Upon the thesis that defendant never intended to act as policeman, the standard presumption would be appropriate as in any other case on the basis of existing law. But if the jury should find that defendant was involved in the affair as a police officer, the standard presumption would clash with the presumption that a public officer acted in good faith and within the scope of duty. Hence if the State prosecutes upon, and the evidence permits, the thesis that defendant, although a police officer, did not intend to act as such, the conventional charge as to the presumption of second degree should be given, with the direction however that, upon a finding by the jury that defendant was involved in the affair as a police officer, the presumption is removed, and the issue of guilt and the degree of the crime shall be determined without reference to it.
The only other issue which need be considered is the propriety of denying defendant's motion to exclude from the courtroom the State's witnesses to the homicide and the events leading to it. The trial judge said that "I have long felt that the ideal procedure would be to have all witnesses excluded in all cases, civil and criminal," but denied the application because of the contemplated difficulty of securing compliance with an order and the possibility of error if the order should be violated.
The subject of sequestration of witnesses is fully explored in 6 Wigmore, Evidence (3 d ed. 1940), § 1837 et seq. The author, while expressing the conviction that sequestration
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should be of right in a criminal case, a right which he places just below that of cross-examination as a device to expose falsity, recognizes that most jurisdictions commit the matter to the sound discretion of the trial judge. See also Annotation, 32 A.L.R. 2 d 358 (1953). The wisdom of exclusion was noted early in our State in State v. Zellers, 7 N.J.L. 200, 226 (Sup. Ct. 1824), where Chief Justice Kirkpatrick observed that "We have often made rules to that effect, to prevent their hearing what the other witnesses detail in their evidence, for the less a witness hears of another's testimony the more likely is he to declare his own knowledge simply and unbiassed." And in State v. Barts, 132 N.J.L. 74, 84 (Sup. Ct. 1944), affirmed on opinion below, 132 N.J.L. 420 (E. & A. 1945), the court expressed the view that "In this kind of criminal case [homicide] the wisdom of excluding the lay witnesses generally is so apparent as to require no discussion of the point," adding, however, that "it is obvious that it is a matter for the prudence and sound discretion of the trial court."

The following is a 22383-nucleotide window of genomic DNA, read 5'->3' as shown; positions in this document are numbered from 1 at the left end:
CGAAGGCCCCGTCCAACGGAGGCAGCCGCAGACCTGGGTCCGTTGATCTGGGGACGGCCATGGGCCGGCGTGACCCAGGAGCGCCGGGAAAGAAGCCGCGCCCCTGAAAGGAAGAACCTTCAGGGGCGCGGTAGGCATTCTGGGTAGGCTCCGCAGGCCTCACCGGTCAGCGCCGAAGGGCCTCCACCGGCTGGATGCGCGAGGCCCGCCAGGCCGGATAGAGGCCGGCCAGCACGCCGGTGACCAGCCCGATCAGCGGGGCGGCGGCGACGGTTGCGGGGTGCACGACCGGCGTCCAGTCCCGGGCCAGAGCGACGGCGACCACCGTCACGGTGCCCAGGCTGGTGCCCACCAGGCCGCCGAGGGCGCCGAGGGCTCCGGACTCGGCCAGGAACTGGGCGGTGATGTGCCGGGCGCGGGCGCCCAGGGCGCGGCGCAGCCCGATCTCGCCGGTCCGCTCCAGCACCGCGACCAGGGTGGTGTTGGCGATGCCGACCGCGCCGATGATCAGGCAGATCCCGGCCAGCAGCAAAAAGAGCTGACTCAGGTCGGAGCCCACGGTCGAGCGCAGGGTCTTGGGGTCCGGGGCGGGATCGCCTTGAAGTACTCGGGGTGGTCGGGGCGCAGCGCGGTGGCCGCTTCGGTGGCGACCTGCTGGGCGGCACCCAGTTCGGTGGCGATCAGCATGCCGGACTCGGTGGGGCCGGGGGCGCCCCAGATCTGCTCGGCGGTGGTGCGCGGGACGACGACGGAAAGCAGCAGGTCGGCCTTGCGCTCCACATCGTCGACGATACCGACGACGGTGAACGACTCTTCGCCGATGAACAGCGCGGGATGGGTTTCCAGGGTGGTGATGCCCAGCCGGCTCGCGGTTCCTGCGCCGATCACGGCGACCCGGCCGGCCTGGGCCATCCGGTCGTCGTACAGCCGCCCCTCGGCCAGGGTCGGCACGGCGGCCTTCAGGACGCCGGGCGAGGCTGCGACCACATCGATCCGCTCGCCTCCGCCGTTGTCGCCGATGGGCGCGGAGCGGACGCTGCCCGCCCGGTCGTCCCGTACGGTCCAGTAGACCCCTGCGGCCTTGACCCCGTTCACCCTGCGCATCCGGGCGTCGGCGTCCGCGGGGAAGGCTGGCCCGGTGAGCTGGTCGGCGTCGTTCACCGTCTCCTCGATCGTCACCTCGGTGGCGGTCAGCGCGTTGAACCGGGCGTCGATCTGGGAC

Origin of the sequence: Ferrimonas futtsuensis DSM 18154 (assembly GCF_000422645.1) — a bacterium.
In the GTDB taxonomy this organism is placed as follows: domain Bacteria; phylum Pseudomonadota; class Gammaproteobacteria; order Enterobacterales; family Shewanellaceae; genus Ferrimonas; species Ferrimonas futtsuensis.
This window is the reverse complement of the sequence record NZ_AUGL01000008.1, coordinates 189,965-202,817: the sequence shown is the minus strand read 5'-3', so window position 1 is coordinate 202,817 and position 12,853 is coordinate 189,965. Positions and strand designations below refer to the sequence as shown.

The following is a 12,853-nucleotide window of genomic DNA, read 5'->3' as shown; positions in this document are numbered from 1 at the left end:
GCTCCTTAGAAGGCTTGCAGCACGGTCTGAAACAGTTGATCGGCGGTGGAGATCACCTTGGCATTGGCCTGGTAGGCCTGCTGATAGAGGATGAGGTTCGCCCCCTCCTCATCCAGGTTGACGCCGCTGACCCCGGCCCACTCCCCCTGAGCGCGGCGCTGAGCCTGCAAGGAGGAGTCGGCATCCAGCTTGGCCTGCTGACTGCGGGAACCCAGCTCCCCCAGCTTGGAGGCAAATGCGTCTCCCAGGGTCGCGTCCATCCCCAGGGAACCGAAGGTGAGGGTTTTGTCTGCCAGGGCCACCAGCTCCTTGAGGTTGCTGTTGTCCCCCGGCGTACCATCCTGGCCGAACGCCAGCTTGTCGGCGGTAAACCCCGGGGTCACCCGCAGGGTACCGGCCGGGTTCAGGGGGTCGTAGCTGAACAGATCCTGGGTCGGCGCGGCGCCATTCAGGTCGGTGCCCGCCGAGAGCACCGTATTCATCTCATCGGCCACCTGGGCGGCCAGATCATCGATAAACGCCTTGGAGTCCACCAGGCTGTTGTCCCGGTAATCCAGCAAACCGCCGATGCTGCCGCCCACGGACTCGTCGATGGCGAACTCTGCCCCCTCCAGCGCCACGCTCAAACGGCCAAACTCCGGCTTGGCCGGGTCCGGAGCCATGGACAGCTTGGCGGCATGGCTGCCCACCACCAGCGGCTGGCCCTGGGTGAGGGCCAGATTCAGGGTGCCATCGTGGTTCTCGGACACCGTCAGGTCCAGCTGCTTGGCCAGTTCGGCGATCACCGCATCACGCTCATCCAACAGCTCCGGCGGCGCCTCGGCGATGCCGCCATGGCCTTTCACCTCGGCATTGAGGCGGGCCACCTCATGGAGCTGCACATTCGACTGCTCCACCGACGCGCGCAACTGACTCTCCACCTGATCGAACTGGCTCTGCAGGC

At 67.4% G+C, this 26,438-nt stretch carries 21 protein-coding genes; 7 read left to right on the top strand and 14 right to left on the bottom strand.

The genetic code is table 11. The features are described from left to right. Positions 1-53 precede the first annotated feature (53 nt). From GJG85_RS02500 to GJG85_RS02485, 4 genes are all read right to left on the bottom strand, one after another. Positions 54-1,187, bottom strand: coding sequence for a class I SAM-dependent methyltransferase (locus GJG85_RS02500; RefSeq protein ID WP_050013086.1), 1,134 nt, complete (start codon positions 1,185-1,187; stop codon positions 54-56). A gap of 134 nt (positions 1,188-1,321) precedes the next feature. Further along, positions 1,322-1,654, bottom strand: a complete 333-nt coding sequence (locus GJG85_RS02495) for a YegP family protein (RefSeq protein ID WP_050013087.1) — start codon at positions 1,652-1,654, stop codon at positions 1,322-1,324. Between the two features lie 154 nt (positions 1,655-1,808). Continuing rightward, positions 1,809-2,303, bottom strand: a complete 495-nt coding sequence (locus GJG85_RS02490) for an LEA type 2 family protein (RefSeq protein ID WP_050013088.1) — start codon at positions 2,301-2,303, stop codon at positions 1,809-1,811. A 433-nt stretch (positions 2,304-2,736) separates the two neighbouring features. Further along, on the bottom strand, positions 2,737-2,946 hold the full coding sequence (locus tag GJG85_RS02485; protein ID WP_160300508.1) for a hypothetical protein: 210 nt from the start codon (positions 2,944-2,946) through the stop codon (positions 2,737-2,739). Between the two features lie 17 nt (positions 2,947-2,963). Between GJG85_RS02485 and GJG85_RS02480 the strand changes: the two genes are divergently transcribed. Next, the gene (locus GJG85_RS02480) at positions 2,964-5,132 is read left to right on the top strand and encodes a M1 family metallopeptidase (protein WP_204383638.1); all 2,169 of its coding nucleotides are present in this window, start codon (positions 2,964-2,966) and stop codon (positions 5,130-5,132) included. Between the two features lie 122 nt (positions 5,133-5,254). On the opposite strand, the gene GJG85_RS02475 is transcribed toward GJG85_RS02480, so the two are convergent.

Since the judgment must be reversed for other reasons, we need not consider whether sequestration should be a matter of right in a defendant in a criminal cause or whether there was prejudicial error. We are, however, satisfied that a sound exercise of discretion ordinarily requires that a motion for sequestration be granted. The witnesses in the present case are either related by blood or marriage or are neighbors and friends of each other. Such circumstances additionally suggest the desirability of sequestration because of the disinclination of persons so related or associated to contradict one another. The trial court, as indicated above, agreed that sequestration would be appropriate, but was troubled by the possibility of ensuing difficulty. The order would not apply to pretrial discussions among witnesses; it would be limited to exclusion from the courtroom of prospective witnesses and a direction to each not to discuss his testimony with the others until they shall have testified, with physical sequestration if necessary and the facilities are available. A violation, without fault on
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the part of the State, would not constitute error; at least it is difficult to conceive of a case in which it would. State v. Michalis, 99 N.J.L. 31, 34 (Sup. Ct. 1923). In any event, the advantages inherent in sequestration outweigh the possibility of troublesome sequelae.
The judgment is reversed for the reason stated in "I" above and the matter remanded for further proceedings not inconsistent herewith.